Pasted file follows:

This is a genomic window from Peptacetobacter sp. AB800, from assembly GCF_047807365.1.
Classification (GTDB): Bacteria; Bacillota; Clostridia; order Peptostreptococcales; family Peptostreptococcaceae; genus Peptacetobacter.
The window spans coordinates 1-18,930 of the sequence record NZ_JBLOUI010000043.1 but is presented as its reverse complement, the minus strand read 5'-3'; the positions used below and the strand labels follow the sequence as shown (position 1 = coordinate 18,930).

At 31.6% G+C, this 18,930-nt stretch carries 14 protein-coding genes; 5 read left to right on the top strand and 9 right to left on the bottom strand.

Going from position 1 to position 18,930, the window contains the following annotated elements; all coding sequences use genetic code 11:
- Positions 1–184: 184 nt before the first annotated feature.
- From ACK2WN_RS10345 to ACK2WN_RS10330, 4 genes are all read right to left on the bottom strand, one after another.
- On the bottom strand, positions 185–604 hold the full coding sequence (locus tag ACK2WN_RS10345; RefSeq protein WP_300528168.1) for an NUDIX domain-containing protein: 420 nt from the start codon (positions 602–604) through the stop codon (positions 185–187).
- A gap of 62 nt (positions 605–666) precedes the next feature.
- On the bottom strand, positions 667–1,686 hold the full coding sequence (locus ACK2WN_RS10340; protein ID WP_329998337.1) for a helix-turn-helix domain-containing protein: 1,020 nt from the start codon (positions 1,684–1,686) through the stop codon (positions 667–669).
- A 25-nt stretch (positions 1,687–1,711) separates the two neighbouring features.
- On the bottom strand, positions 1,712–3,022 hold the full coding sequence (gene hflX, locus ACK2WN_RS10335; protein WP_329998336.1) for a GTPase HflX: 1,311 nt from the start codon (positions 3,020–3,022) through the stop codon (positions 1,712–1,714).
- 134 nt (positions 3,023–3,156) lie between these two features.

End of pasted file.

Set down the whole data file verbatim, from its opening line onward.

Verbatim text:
This is a genomic window from Peptacetobacter sp. AB800, from assembly GCF_047807365.1.
Classification (GTDB): Bacteria; Bacillota; Clostridia; order Peptostreptococcales; family Peptostreptococcaceae; genus Peptacetobacter.
The window spans coordinates 1-18,930 of the sequence record NZ_JBLOUI010000043.1 but is presented as its reverse complement, the minus strand read 5'-3'; the positions used below and the strand labels follow the sequence as shown (position 1 = coordinate 18,930).

At 31.6% G+C, this 18,930-nt stretch carries 14 protein-coding genes; 5 read left to right on the top strand and 9 right to left on the bottom strand.

Going from position 1 to position 18,930, the window contains the following annotated elements; all coding sequences use genetic code 11:
- Positions 1–184: 184 nt before the first annotated feature.
- From ACK2WN_RS10345 to ACK2WN_RS10330, 4 genes are all read right to left on the bottom strand, one after another.
- On the bottom strand, positions 185–604 hold the full coding sequence (locus tag ACK2WN_RS10345; RefSeq protein WP_300528168.1) for an NUDIX domain-containing protein: 420 nt from the start codon (positions 602–604) through the stop codon (positions 185–187).
- A gap of 62 nt (positions 605–666) precedes the next feature.
- On the bottom strand, positions 667–1,686 hold the full coding sequence (locus ACK2WN_RS10340; protein ID WP_329998337.1) for a helix-turn-helix domain-containing protein: 1,020 nt from the start codon (positions 1,684–1,686) through the stop codon (positions 667–669).
- A 25-nt stretch (positions 1,687–1,711) separates the two neighbouring features.
- On the bottom strand, positions 1,712–3,022 hold the full coding sequence (gene hflX, locus ACK2WN_RS10335; protein WP_329998336.1) for a GTPase HflX: 1,311 nt from the start codon (positions 3,020–3,022) through the stop codon (positions 1,712–1,714).
- 134 nt (positions 3,023–3,156) lie between these two features.